Historically, the annual boat races in the month of September (Langban in Manipur calendar), took place on the Kangla moat that surrounded the Kangla on three sides and lasted five days. It was the most important festival in Manipur, celebrated with feverish excitement in the presence of the reigning king. Each boat race was immediately followed by hockey matches (Kangjei sanaba) that took place on the Mannung kangjeibung (Inner Polo Ground). No prizes were given for boat race. It was only for the honour.

During my boyhood, we had boat races, only on the moat, Bijoy Govinda Thangapat, by the main road to Terra Keithel. That was also only for a short distance. It was held in the month of September. Thousands of people would throng by the moat to watch the spectacle. It was not just a physical sport, as in the case of Oxford and Cambridge annual race on the River Thames, but it was ritualistic and religious.

The race was called Heikru Hidongba, the literal translation would be the ‘Boat ride of the gooseberry’. It had something to do with gooseberry. I don’t exactly know the significance. It was introduced in 1779. On the day of the race, 180 gooseberries were threaded and festooned. Another was made of rice grains, each of which was husked by fingers. These were offered to Lord Krishna or Shri Govinda before the start of the race. One or the other of the two wreaths had to be placed on the deck of a boat. The decision was left to Pundits to decide on a particular auspicious day. After performing certain rituals, the rowers and the cox, who were dressed in traditional costumes and special stylish koyets (turbans) would begin the race, starting from the eastern end of the moat.

The Meiteis have been using boats, not only for sports, but for transportation since early days in their history, especially during the rainy season when the rivers swelled up. There were long dug-out canoes that transported merchandise, such as thatched grass, fire logs, and glazed earthen potteries from far away villages in the south of the valley. The boats would ply up the Nambul River and anchor by the Khwairamband Bazaar at Wahengbam Leikai waterfront.

Boats were also used by people inhabiting the shores of Loktak Lake, which was larger than the present dimensions of about 235 sq km, with a few floating agricultural areas. It is a bit like the Inle Lake of Myanmar, which is half its size (119 sq km). They used the boats for transporting people and goods from one village to another and for fishing. Manipur had many deep lakes, such as Lousi Pat, Charang Pat, Waithou Pat, Khoidum Pat and others. People living on their shores likewise, used boats as the main transport and to eke out a living.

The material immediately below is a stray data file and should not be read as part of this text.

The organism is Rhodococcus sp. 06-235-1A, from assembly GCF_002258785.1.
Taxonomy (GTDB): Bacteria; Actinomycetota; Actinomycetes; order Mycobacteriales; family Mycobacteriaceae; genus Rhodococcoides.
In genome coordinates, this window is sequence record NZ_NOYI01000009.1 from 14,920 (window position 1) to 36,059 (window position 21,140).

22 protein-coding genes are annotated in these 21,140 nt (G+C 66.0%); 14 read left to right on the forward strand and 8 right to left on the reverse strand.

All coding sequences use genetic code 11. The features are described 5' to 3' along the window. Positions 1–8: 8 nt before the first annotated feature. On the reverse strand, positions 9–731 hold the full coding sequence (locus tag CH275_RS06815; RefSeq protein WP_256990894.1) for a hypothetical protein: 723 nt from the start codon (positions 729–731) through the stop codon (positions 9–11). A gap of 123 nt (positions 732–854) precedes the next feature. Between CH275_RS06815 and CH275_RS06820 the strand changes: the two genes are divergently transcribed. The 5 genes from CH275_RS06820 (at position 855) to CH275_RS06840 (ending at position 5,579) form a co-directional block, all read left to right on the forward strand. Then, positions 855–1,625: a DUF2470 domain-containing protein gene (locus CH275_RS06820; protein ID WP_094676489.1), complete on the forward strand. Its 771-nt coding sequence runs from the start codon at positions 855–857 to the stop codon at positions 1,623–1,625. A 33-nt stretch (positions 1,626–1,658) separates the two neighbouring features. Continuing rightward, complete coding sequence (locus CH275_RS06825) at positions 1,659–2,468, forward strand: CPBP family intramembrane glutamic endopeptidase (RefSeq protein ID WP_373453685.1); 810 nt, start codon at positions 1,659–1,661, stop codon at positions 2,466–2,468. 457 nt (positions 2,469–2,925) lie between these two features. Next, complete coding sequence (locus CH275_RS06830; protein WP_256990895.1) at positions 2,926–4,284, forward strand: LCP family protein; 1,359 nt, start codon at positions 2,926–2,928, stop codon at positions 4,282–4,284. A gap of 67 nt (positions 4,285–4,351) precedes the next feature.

It might not be too presumptuous to infer that Meiteis were born with an element of sports in their veins. They had many other indigenous sports apart from Hiyang Tannaba, both outdoors and indoors. They also played many modern sports.

The indigenous outdoor ones were Yubi lakpi (Rugby), khong kangjei (hockey). Sagol kangjei (Polo), Mukna Kangjei (wrestling-hockey), Mukna sanaba (wrestling), Thang-Ta (martial arts) and arambai hunba (throwing of darts). Hiyang Tannaba as mentioned above, was the most important of all the sports. Mukna sanaba in the early 1940s was more popular in the countryside. During my stay in the village of Senjam-Chirang every year Mukna sanaba was the main sport that was performed during the Lai Haraoba festival (cf. Part 14). The one who beat everybody was called ‘jatra’. Among the young female girls “Oolalubi” was very popular. Mukna Kangjei was usually played at the end of Lai Harouba festival.

Meiteis also played modern sports, such as Football, hockey, Volleyball and others with finesse. An outstanding one I remember, was the championship of the volleyball by the Imphal Sporting Club, based at Uripok, in the Assam Olympic Games that was held in Jorhat in 1941. My eldest brother Gokulchandra was a player in the team.